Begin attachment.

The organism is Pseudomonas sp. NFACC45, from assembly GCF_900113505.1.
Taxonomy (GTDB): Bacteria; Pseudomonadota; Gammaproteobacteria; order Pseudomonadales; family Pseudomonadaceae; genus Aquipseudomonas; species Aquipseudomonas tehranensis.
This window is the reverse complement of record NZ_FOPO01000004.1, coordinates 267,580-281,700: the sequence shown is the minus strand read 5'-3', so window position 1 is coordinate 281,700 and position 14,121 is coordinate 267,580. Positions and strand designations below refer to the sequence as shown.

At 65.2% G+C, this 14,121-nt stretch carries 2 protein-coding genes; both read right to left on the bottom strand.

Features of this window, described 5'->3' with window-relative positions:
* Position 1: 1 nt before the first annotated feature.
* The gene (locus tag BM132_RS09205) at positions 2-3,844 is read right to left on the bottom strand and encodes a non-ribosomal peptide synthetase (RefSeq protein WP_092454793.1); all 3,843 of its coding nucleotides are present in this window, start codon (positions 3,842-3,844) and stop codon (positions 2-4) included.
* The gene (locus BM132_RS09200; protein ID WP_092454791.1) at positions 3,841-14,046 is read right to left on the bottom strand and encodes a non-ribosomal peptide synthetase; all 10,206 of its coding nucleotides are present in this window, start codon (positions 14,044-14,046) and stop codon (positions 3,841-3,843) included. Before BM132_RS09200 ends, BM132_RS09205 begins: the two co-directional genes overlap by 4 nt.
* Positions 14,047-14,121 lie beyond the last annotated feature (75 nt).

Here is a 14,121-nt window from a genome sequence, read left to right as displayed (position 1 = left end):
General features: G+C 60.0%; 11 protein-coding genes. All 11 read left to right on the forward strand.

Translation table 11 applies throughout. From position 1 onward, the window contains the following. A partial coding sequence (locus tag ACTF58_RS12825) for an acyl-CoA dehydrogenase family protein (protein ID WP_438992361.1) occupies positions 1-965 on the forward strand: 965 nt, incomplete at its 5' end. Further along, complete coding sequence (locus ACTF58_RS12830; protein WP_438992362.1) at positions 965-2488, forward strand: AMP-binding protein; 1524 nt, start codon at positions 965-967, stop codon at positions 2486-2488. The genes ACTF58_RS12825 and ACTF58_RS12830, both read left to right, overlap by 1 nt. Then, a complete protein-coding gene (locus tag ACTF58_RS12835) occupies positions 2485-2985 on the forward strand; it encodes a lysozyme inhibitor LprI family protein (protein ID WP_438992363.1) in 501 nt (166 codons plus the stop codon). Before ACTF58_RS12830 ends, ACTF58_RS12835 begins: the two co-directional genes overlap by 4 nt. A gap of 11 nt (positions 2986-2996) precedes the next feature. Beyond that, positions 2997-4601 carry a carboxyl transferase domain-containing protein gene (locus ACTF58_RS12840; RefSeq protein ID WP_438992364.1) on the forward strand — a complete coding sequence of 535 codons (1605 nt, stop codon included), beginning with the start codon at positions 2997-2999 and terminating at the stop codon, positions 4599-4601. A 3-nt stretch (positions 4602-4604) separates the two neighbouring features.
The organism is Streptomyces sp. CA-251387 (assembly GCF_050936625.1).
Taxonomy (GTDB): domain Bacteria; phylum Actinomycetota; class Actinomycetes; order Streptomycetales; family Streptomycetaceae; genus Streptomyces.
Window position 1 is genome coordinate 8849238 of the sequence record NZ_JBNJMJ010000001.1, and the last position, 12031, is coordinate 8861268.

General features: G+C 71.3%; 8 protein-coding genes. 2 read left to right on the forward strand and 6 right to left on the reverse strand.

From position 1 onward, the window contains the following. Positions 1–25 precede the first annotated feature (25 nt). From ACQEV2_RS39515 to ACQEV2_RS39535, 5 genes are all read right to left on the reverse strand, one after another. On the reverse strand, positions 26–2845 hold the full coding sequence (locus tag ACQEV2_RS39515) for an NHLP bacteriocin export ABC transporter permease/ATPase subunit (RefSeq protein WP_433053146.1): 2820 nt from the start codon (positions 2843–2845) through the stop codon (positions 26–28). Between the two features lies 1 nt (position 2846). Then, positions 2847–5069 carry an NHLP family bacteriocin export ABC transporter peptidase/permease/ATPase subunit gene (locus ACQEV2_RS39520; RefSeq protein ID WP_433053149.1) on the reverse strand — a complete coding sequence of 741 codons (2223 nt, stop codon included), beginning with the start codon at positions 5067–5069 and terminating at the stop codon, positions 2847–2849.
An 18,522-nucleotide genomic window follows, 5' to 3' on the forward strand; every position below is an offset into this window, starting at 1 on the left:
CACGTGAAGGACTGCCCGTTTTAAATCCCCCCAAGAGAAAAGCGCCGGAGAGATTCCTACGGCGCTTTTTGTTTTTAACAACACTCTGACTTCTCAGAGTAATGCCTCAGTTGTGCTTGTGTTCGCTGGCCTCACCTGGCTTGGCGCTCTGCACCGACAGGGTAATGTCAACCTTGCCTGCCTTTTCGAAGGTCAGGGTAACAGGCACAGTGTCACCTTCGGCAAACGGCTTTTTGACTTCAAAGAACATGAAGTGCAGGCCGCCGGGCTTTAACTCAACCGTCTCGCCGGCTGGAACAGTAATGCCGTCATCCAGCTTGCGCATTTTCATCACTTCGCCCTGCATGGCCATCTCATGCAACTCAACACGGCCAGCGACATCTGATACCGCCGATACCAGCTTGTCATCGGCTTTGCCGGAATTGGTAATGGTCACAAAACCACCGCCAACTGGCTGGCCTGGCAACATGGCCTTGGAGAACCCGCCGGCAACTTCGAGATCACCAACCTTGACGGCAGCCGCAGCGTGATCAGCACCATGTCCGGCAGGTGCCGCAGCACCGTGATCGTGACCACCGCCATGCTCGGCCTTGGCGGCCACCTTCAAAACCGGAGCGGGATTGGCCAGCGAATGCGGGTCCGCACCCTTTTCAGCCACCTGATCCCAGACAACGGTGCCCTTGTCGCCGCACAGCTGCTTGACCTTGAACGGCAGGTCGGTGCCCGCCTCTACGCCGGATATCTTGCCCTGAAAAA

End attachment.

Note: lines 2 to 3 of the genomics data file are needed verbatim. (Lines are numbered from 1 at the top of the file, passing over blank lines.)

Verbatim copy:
Taxonomy (GTDB): Bacteria; Pseudomonadota; Gammaproteobacteria; order Pseudomonadales; family Pseudomonadaceae; genus Aquipseudomonas; species Aquipseudomonas tehranensis.
This window is the reverse complement of record NZ_FOPO01000004.1, coordinates 267,580-281,700: the sequence shown is the minus strand read 5'-3', so window position 1 is coordinate 281,700 and position 14,121 is coordinate 267,580. Positions and strand designations below refer to the sequence as shown.